The Politics of Criminal Justice

politicsMy mother taught me many years ago to never discuss religion or politics with friends because it can only lead to discord and animosity. Religious and political convictions run deep. We are raised with these beliefs that often shape us, define us and form the core of who we are. An attack on these beliefs is often felt to be an attack on who we are as people. These beliefs can change with time as we travel through life, shaped by our experiences and our new beliefs become as firmly rooted as the old and reflect who we are today.

I don’t recall a political or religious climate more contentious, more divisive or angry than today. We are a country divided on nearly everything, especially immigration, the economy, social benefits and the war on terror. Political events have devolved into brawls and visceral screaming matches. Instead of celebrating our differences, that which has always distinguished America as a beacon of individual respect and personal freedom, we now debase each other for the very differences that make us unique. Racial and religious intolerance is justified by ignorance. We have denigrated ourselves in front of the world and become a joke. There is not a day that goes by that someone does not express their political views on social media. These are beliefs that years ago were kept private. It was as rude to ask someone who they voted for as it was to ask them how much money they made. Today, there is no such stricture.

The Constitution guarantees religious freedom and freedom of expression. That does not mean you have the right to insult me for what I believe or to try to shove your beliefs down my throat. Somewhere along the way we have lost the ability to show one another respect for who we are and what we believe. Too many of us are afflicted with a sense of “If you don’t believe what I believe you are less than me.” Too many folks believe the rest of us are entitled to their political opinions and it has become entirely personal. Some posts are smart and thought-provoking while others are demeaning and stupid. Last week a friend of mine posted on Facebook that if any of his friends vote for a particular candidate they should un-friend him because anyone who can vote for that candidate and share his or her beliefs cannot possibly be his friend. I understand where he’s coming from and why, but it also shows how fragile relationships have become and how willing we are to walk away from those relationships because of political differences.

The one place politics does not belong is in the courtroom but we cannot ignore that it exists. The courtroom is no place to be a standard-bearer for any particular political party but all Texas state court judges run for election as Republican or Democrat or other political party. With the elections quickly approaching, courtroom politics is the ugly baby that can’t be ignored. Judicial and district attorney races traditionally have small voter turnout and the majority of the voting public has no idea who stands for what so they vote along party lines. The voters most interested in these races are those of us who work in the criminal justice system. Judges want to keep their fiefdoms and prosecutors want to keep their jobs. Defense attorneys and their clients just want to be treated reasonably and fairly, which is a pipe dream in some courts. Justice is supposed to be blind not political. The only agenda a criminal court judge should have is to ensure the just administration and due process of law and not to propound a particular political ideology. Any judge who runs on a “law and order” or “tough on crime” platform shouldn’t be a judge. That’s not a judge’s job. It is not the judge’s job to be the reserve prosecutor or to hamstring the accused from presenting a vigorous defense. The judge is a referee whose job is to call balls and strikes, not to determine the outcome of the game.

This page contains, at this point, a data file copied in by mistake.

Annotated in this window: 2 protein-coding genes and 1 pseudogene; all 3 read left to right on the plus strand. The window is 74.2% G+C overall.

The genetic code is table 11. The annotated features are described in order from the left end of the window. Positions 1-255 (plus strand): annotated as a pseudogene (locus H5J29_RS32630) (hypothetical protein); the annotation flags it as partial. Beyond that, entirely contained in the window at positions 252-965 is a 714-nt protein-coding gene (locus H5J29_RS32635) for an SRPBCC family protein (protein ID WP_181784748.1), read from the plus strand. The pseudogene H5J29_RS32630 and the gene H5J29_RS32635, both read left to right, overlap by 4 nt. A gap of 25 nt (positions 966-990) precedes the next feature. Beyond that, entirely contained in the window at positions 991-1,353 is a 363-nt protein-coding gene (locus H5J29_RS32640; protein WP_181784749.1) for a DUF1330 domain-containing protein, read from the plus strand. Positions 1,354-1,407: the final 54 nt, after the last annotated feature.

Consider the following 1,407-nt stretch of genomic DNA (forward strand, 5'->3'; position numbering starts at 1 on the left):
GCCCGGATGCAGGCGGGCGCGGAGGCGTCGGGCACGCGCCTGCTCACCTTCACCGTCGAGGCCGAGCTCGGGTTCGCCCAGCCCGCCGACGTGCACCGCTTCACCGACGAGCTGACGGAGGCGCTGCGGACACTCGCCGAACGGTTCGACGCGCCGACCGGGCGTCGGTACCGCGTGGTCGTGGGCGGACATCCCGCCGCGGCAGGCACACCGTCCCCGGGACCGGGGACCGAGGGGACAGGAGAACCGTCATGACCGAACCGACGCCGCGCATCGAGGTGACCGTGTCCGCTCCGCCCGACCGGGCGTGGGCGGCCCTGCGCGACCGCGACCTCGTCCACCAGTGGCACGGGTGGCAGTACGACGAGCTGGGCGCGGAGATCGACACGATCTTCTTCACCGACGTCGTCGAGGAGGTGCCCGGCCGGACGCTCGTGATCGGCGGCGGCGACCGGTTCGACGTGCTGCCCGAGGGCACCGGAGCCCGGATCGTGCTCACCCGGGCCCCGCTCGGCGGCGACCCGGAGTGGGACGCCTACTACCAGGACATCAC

Unlike the judge, the prosecutor has a dog in the fight but it is the prosecutor’s job to ensure that justice is done, not to convict at all cost. Not to justify the ends by the means. Every Harris County prosecutor takes an oath that they will preserve, protect and defend the Constitution and the laws of Texas and of the United States.

I, (name), do solemnly swear (or affirm), that I will faithfully execute the duties of the office of District Attorney of the State of Texas, and will to the best of my ability preserve, protect, and defend the Constitution and laws of the United States and of this State, so help me God.
Article 16, Section 1(a) of the Texas Constitution. (emphasis added)

The importance of this oath is that each and every prosecutor swears to protect and defend the very laws that were established for the protection of those accused of committing a crime. Justice Sutherland best described a prosecutor’s duty in his opinion in in Berger v. United States, 295 U.S. 78 (1935).

The United States Attorney is the representative not of an ordinary party to a controversy, but of a sovereignty whose obligation to govern impartially is as compelling as its obligation to govern at all; and whose interest, therefore, in a criminal prosecution is not that it shall win a case, but that justice shall be done. As such, he is in a peculiar and very definite sense the servant of the law, the twofold aim of which is that guilt shall not escape or innocence suffer. He may prosecute with earnestness and vigor — indeed, he should do so. But, while he may strike hard blows, he is not at liberty to strike foul ones. It is as much his duty to refrain from improper methods calculated to produce a wrongful conviction as it is to use every legitimate means to bring about a just one. (emphasis added)